Coffee Facts

Cortado VS. Cappuccino: How To Know The Difference

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A lot of people tend to think espresso drinks are pretty much all the same. And while it is true many of them are made of the same ingredients, other traits — texture, taste, and temperature, to name a few — set them apart. 

Don’t know the difference between a cortado and a cappuccino? Don’t worry — we can break it down for you without breaking a sweat!

Read on, and the next time you’ll visit a coffee shop, you won’t have to bombard the barista with your questions, like, “what’s in a cortado?” or “what’s in a cappuccino?” Plus, you’ll be able to impress your friends by confidently ordering a drink they may not know anything about!

What’s a cortado, anyway?


A cortado, which is sometimes called a Gibraltar, contains two simple ingredients: a shot of espresso and a lightly steamed layer of milk. The milk is steamed just enough to see a little line of foam at the top. This is enough foam to create latte art, but unfortunately, not quite enough for a foam mustache.

The cortado is made with a 1:1 espresso-to-milk ratio, with the milk cutting the bold espresso flavor and toning down the acidity. This is actually where the drink gets its name; cortado comes from the Spanish verb cortar, which translates as “to cut.”

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Cortados are traditionally served in a small, four-ounce espresso glass. This is why, if you’ve ever noticed, Starbucks (a.k.a, your typical coffee shop) only serves it in a size short, which can be disappointing to some people. But you can always just order an extra for a friend and drink both!

And, what’s in a cappuccino?


Ah, the cappuccino…one of the many very popular espresso drinks and likely the reason we all got hooked on coffee in our teenage years.

What’s in this drink that makes it so popular? The cappuccino is split into three equal parts: 1/3 espresso, 1/3 steamed milk, and 1/3 milk foam. The milk is steamed until it creates the tiny bubbles that form the microfoam. The foamed milk is then poured on top of the espresso, which creates a thick layer of sweet foam on top. Sounds heavenly, doesn’t it?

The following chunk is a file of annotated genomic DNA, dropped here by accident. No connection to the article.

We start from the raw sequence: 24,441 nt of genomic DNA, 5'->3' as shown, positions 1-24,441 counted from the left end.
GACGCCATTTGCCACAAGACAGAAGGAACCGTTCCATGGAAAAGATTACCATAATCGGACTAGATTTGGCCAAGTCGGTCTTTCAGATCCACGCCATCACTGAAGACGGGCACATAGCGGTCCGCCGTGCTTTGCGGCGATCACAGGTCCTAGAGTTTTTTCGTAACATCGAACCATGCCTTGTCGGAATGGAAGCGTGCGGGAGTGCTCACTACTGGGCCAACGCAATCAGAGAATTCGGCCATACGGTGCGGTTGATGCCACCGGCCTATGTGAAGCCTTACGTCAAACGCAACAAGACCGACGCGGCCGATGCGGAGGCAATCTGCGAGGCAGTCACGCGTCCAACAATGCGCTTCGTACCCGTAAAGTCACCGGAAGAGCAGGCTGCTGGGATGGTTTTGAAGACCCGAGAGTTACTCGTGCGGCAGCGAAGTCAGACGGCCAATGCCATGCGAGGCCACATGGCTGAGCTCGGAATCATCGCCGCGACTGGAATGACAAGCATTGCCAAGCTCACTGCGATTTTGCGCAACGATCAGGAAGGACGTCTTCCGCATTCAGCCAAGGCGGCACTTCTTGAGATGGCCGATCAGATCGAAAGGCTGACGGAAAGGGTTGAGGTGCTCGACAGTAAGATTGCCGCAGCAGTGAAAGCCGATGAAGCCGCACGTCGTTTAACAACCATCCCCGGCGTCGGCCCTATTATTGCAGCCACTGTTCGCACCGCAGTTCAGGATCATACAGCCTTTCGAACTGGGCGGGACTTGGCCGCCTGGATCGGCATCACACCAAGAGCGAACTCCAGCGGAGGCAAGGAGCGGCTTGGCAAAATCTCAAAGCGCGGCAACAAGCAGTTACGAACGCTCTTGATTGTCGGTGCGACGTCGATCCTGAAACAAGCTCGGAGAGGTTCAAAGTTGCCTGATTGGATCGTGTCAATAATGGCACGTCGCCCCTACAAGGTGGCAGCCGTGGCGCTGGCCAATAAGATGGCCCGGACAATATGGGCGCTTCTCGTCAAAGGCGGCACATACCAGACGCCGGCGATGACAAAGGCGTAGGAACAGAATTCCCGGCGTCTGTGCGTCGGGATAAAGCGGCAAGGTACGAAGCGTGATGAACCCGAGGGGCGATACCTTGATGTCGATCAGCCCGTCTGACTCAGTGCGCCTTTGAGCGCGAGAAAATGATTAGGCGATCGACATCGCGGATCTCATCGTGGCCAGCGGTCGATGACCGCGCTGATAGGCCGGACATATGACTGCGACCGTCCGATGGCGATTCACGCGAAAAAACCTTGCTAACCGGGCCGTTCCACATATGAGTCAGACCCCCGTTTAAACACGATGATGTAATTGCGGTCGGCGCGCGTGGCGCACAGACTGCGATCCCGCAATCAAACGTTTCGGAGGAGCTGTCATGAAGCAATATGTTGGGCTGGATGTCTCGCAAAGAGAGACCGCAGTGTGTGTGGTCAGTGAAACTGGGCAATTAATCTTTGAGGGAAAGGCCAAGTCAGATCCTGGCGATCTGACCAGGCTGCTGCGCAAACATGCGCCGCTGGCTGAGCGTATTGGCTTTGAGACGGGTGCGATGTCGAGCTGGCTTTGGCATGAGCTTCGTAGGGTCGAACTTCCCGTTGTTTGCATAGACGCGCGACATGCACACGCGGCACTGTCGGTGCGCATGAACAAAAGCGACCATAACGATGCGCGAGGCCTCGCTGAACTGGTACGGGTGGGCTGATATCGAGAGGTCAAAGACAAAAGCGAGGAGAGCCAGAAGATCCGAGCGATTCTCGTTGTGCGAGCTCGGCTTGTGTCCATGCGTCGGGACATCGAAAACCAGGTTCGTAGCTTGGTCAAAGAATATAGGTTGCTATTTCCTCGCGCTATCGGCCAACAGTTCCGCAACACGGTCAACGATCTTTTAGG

The cappuccino, unlike the cortado, is known for its foamy milk — perfect for making incredible latte art and milk mustaches — and typically comes in different sizes (make ours a large, please!). It can be made with two shots (also called a double shot) of espresso, resulting in a double cappuccino. 

And, of course, you can’t forget the toppings! Chocolate, cinnamon, and whipped cream are just a few of the delicious treats that take this drink to the next level!

Now, what’s the difference between a cortado and a cappuccino?

Both drinks contain milk and usually one shot of espresso, but that’s where the comparisons end. These two differ in taste, texture, quantity, assembly, and pretty much every other aspect.

Cortado vs Cappuccino Graphic

The Biggest Difference

The biggest difference between these two drinks is the foam. Cappuccinos are super foamy, with a third of the cup being taken over by foam. A cortado, on the other hand, is made with little to no foam. But no foam doesn’t mean no fun; some people like it that way.


Another big difference between the classic espresso drinks is the milk texture. The milk content of cortados makes the drink feel velvety smooth in your mouth. It’s rich, and its thickness is comparable to that of condensed milk. 

A cappuccino, however, is frothy and a lot lighter than a cortado, which is why a dollop of whipped cream works so well on top of it. 


As far as taste goes, these two are nowhere near similar. The cappuccino is much sweeter than its not-so-similar counterpart and can be supplemented with sugar for a bit of extra sweetness. (And, as we mentioned before, a drizzle of chocolate and a bit of whipped cream also pair well with this drink to satisfy your sweet tooth if plain sugar just isn’t cutting it.)

The cortado, on the other hand, is a higher-acidity drink with a rather strong espresso taste. The steamed milk helps give the drink a less bitter taste, however, the result isn’t extremely sweet. 


The caffeine content in both drinks is usually the same. They both contain one shot of espresso, which is around 40 milligrams of caffeine.

However, more differences between the delicious espresso drinks occur when you start counting calories. A four-once cortado can be anywhere from 15 to 30 calories, whereas a 12-ounce cappuccino can be 150 to 200 (or more!) calories depending on which — if any — toppings you decide to use. 


While a lot of our favorite drinks share a base of espresso and milk, so many of them are different from each other. Some of the differences between espresso drinks can be as simple as increasing the milk quantity in the concoction or just steaming it a little bit longer.

The cortado and cappuccino are simply two different versions of espresso and warm milk, and both should be appreciated for their differences. They both boast that wonderful coffee taste you know and love in their own unique ways. 

And if after reading, you still can’t distinguish between the drinks, then maybe it’s best to try to taste the difference at a few coffee shops in San Francisco (which has been called the West’s coffee capital). Once you try them both, you’ll know that, despite being made with the same ingredients, these two drinks aren’t the same. 

Happy Caffeinating!

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